European Union looks to close ranks on RussiaMarch 29th, 2008 - 3:50 am ICT by admin
Brdo (Slovenia), March 29 (DPA) European Union (EU) foreign ministers pushed Friday for a joint stance on relations with Russia as they moved closer to agreeing the basis for a new relationship with the bloc’s giant Eastern neighbour. “Usually, when we discuss Russia, less than half the EU members speak. This time, almost all took the floor, and they all stressed that unity and one voice are needed,” Estonian Foreign Minister Urmas Paet told DPA.
“The unity of the EU is of the utmost importance. Sometimes certain contacts between Russia and EU member states give the impression that Russia would prefer to talk with a disunited Europe - in a way, they’re trying to divide us,” Slovenia’s Foreign Minister Dimitrij Rupel, who hosted the meeting, said.
Relations between the EU and Russia are currently governed by a Partnership and Cooperation Agreement (PCA) agreed in 1997. That deal was initially set to last 10 years, with a successor to be negotiated by the end of 2007.
Talks on the successor have not yet begun because of disputes between Russia and EU members Poland and Lithuania, but ministers on Friday said that they hoped that the EU could launch a mandate for talks on the issue by the end of April.
“We all endorsed the idea that the negotiating mandate should be finalized and adopted as soon as possible. I hope this is possible in April,” Rupel said.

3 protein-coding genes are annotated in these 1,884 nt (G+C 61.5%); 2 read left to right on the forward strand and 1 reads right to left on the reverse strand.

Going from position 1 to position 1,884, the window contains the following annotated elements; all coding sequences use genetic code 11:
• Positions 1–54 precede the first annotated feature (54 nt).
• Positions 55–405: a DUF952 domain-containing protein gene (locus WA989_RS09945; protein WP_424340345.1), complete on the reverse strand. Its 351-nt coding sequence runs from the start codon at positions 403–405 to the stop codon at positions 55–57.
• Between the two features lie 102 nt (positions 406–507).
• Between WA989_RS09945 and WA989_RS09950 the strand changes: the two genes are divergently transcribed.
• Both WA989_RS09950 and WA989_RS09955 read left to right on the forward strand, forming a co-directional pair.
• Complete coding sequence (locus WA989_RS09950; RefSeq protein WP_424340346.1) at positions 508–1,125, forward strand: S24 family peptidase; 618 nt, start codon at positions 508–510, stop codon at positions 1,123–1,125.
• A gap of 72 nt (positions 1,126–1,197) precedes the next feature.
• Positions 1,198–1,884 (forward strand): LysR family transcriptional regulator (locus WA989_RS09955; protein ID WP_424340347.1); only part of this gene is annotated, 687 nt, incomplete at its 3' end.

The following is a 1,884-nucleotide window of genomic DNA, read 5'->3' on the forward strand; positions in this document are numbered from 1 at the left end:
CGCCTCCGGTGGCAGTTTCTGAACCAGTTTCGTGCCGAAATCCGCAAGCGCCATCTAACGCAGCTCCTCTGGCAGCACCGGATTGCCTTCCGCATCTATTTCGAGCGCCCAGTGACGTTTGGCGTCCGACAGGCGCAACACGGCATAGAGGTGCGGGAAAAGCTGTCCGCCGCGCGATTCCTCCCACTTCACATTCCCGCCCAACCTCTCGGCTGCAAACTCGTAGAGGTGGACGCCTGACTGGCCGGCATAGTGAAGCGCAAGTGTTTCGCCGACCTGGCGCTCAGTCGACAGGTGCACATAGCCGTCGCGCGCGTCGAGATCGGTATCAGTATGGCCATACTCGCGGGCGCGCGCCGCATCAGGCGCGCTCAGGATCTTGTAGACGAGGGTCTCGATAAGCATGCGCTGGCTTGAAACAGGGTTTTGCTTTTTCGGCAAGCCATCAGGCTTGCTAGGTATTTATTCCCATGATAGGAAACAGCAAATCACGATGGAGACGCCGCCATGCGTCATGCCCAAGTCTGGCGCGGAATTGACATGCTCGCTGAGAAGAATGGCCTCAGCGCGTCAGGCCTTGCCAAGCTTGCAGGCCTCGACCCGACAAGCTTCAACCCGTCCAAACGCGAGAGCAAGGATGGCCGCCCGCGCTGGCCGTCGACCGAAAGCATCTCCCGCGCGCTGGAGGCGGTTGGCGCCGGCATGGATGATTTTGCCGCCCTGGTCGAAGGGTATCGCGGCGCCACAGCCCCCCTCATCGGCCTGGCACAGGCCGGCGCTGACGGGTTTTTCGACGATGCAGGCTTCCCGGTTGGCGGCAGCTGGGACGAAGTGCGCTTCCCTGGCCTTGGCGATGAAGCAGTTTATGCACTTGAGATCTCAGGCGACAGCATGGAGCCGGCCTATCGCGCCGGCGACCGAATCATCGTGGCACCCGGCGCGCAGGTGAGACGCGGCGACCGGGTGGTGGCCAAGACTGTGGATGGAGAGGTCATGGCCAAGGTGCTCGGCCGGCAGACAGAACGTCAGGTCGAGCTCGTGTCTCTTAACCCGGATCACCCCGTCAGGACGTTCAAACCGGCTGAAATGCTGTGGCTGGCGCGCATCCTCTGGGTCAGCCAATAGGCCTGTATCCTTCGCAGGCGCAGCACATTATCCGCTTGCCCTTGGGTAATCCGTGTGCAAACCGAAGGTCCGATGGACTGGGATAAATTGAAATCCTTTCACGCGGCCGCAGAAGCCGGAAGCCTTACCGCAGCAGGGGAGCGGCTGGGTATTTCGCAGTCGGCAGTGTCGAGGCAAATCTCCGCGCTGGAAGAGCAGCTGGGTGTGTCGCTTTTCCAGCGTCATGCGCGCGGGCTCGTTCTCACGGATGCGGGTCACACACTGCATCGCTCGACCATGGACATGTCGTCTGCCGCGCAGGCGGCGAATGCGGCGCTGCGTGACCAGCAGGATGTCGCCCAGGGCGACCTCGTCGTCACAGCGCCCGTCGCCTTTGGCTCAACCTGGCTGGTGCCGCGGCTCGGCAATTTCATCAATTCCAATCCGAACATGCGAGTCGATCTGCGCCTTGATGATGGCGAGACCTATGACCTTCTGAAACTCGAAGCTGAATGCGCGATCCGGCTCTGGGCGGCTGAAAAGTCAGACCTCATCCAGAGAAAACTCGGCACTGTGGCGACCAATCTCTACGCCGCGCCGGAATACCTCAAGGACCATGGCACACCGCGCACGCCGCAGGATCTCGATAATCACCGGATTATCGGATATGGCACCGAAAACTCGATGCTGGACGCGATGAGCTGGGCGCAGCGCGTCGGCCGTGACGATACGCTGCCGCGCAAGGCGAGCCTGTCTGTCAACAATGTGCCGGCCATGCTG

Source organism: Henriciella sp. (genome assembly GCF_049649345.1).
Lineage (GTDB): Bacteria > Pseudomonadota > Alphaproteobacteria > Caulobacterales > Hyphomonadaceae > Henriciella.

Poland’s veto on PCA talks was provoked by a Russian ban on its meat and vegetable products, while Lithuania protests against the closure of a Russian pipeline feeding crude oil to its only refinery - a pipeline ironically called “Druzhba,” or “Friendship”.
Poland’s stance has softened since Russia pledged to lift the meat ban and came to a deal Wednesday on the vegetable issue.
And Lithuania appeared to have won concessions from EU members Friday, as officials suggested that the issue of energy security should be taken up on the EU level.
“Agreements on energy cooperation belong as an integral part of this (PCA). We understand the concerns of some states regarding the security of their energy supplies - that is a question which must be solved within the PCA,” German Foreign Minister Frank-Walter Steinmeier said.
“We are ready to open the mandate for talks with Russia, but they have to properly reflect our interests… In general, EU members are favourable, they understand our position,” Lithuanian Foreign Minister Petras Vaitiekunas told dpa.
In a letter to colleagues Friday, French Foreign Minister Bernard Kouchner and his British counterpart, David Miliband, also called for unity, Kouchner said after the meeting.
The letter “underlined the need to present a common attitude and common certainties” in response to Russia, he said.
“Russia is potentially a very, very important partner of the EU. I think that the unity of EU countries is very important in ensuring that there is a structured and effective partnership with Russia,” Miliband said.
The letter also called for more “expert information” from analysts in both the West and Russia, to give EU decision-makers a better information base for their decisions.
Ministers also agreed that the recent election of Dmitry Medvedev as Russia’s future president represented a golden opportunity for the EU to revive its relationship with Russia.
“There is an opportunity that may be there and needs to be used, because Russia will soon have a new president. But we are not too idealistic: it also depends on Russia’s desire,” Paet said.